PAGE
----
Pici, locations across Hong Kong

Photo: @foodfilterxx (via Instagram)

Sushi Sho

Given the number of sushi restaurants that populate our city, there are a lot of viable options for wheelchair users, ranging from conveyor belt chains like Genki and Sen-ryo (depending on the individual shops’ locations) to haute once-in-a-lifetyle omakase experiences like Sushi Saito and Sushi Shikon. For an experience that is somewhere in the middle—with pieces that are made to order, but affordable enough to become a regular indulgence—we like Sushi Sho in Tsim Sha Tsui (which ironically used to be a standing sushi bar).

This petite ground-floor shop on Hau Fook Street comprises one long horseshoe-shaped bar, around which customers can sit and watch the chefs deftly forming fresh nigiri and slicing sashimi. During lunch, one of the best deals is the self-selected sushi set (starting from $168), which includes 10 to 12 pieces of sushi of your choosing—for a taste of luxury that won’t break the bank, however, try one of the reasonably priced omakase sets, which range from $380 to $680.

Sushi Sho, Shop 4, G/F, Dorfu Court, 5–6 Hau Fook Street, Tsim Sha Tsui | (+852) 2366 7988

Photo: FAM 囍公館 (via Facebook)


If you’re in the mood for an alfresco meal, there is perhaps no more wheelchair-friendly space with scenic views than the West Kowloon Cultural District. There is a smattering of pet-friendly cafés offering pizzas, bagels, and the like, but we are also fond of FAM (which stands for “Food Art Music”), Art Park’s resident Cantonese restaurant. Perhaps inspired by its surroundings, the restaurant is decorated in an outré pop art-esque style, with artsy props and deliberately clashing prints and colours.

Meanwhile, the menu is similarly creative, with traditional recipes given interesting twists and updates, like the whole smoked Peking duck with caviar ($1,288) or charcoal char siu bao ($78). The juxtaposition of delicate dim sum with the brash, bright design, and serene views of palm trees, blue waters, and faraway mountains gives the entire experience a unique feel—and the ample outdoor seating and spacious interior make it eminently wheelchair-friendly.

From now until 14 October, the views have been further enhanced with the giant inflatable FriendsWithYou exhibition situated on Art Park’s lawn, meaning that you don’t have to compete with anyone to enjoy a prime view of the colourful characters.

FAM, Units 01–03, G/F, Art Park, West Kowloon Cultural District, 22 Museum Drive, Tsim Sha Tsui | (+852) 2866 3667

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Photo: @chipeggy528 (via Instagram)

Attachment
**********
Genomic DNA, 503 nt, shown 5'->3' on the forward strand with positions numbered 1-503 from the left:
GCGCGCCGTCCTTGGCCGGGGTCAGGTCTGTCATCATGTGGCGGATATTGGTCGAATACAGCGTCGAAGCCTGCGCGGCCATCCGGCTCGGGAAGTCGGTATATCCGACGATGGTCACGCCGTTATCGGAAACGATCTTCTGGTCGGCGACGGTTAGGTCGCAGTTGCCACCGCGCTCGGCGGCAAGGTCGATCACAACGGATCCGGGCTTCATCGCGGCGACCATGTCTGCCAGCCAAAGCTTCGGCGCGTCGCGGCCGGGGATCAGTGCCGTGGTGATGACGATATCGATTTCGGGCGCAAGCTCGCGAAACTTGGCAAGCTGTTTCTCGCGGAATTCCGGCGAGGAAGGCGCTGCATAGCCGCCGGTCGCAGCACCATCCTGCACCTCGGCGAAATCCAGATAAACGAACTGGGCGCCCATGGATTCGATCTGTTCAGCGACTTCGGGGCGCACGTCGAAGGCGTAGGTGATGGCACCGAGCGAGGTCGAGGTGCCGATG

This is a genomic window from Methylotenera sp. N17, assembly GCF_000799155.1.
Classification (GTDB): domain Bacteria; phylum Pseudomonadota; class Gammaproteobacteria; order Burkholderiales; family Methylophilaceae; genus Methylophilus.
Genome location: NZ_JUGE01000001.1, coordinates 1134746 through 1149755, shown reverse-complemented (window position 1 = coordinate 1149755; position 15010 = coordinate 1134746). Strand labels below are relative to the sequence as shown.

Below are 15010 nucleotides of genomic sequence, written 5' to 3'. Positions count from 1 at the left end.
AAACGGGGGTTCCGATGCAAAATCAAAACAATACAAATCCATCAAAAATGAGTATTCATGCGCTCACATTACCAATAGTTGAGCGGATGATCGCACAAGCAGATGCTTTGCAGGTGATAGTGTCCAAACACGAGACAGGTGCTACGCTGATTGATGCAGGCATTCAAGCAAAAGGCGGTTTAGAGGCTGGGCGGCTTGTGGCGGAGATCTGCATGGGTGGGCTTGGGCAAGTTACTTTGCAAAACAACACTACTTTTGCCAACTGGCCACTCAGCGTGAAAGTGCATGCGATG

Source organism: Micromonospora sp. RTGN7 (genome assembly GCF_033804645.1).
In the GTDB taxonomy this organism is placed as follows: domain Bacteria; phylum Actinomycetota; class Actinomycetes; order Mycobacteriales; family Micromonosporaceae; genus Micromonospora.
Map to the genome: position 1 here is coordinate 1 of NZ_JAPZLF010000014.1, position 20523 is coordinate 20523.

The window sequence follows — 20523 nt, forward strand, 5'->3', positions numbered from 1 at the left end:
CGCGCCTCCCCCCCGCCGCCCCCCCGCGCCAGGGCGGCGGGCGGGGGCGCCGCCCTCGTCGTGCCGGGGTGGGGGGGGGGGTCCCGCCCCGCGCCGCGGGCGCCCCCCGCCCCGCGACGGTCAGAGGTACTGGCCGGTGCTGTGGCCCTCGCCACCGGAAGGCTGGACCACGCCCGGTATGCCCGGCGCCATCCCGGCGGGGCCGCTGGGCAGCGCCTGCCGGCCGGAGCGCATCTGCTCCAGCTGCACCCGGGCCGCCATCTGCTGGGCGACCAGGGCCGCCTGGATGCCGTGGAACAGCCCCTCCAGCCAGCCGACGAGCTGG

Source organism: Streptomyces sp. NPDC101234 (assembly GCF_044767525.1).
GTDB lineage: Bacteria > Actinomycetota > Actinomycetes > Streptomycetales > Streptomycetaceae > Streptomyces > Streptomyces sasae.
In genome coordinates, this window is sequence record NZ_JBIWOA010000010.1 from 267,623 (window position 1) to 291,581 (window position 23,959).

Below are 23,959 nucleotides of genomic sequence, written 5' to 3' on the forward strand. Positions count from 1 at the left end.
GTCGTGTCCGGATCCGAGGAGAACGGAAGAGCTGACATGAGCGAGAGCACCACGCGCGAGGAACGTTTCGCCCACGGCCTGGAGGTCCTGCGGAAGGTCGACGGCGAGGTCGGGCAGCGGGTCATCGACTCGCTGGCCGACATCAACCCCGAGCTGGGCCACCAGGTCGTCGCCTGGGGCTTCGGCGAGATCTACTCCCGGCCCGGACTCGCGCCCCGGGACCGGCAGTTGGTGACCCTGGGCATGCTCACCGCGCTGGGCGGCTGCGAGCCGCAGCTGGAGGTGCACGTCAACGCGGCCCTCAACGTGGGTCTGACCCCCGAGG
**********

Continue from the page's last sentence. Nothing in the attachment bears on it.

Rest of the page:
Sensory Zero

While Hong Kong has seen a proliferation of trendy new cafés in recent years, many of them—cute as they are—are often small, hidden in industrial buildings or on ladder streets, or simply have a step at their entrances, rendering them inaccessible. That doesn’t mean that coffee-loving wheelchair users have to resort to lacklustre international chains, however—homegrown coffee brand Sensory Zero’s flagship shop in Wong Chuk Hang is a beautiful and spacious ground-floor café that’s easily reached by MTR.

The wide-ranging food menu offers plenty of options, from Japanese rice bowls to deep-fried snacks, healthy salads, pastas, all-day breakfasts, and desserts. As an artisanal coffee roaster, the coffee menu is both varied and specialised at once, with crowd-pleasing drinks like the homemade ginger latte (starting from $45) and chocolate-laden crazy mocha ($55) as well as single-origin hand-drip coffee (starting from $75). Given the roominess of the store and variety of the menu, Sensory Zero is a great choice for mixed-ability friend groups to catch up over drinks or a meal.

Sensory Zero, Shop G01, One Island South, 2 Heung Yip Road, Wong Chuk Hang

Photo: @foodographiee (via Instagram)


For a relaxed, Japanese-Italian meal in Lok Fu, check out Gochi. With its large doorway, the entrance to this Instagram-popular yoshoku restaurant has ample room for wheelchair users to pass through, while the huge glass windows overlooking the courtyard are great for people-watching.

Tuck into handmade pastas and pizzas—we like the pasta ai ricci de mare ($148) or Margherita pizza ($138) for a simple meal—or come along in the afternoon for their hugely popular tea set for two ($488), which includes savoury bites like Wagyu or crispy fish sliders, smoked salmon blinis, and crab meat avocado tarts alongside sweets such as caramel pudding castella cake, macarons, and canelés. Do note that Gochi’s upper floor is not wheelchair-accessible, so make sure to request a ground-floor table.

Gochi, Unit L104A–L104B & UG2/F Unit L211–L214, Lok Fu Place, 198 Junction Road, Lok Fu | (+852) 2662 2969

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Annette Chan

Senior editor

Annette is an editor and copywriter with a lifetime of experience in hunting out the most interesting, odd, and delightful things about her beloved home city. Having written extensively about everything from food and culture to fashion, music, and hospitality, she considers her speciality to be Hong Kong itself. In her free time, you can find Annette trying out new dumpling recipes or playing Big Two at her favourite local bars with a cocktail in hand.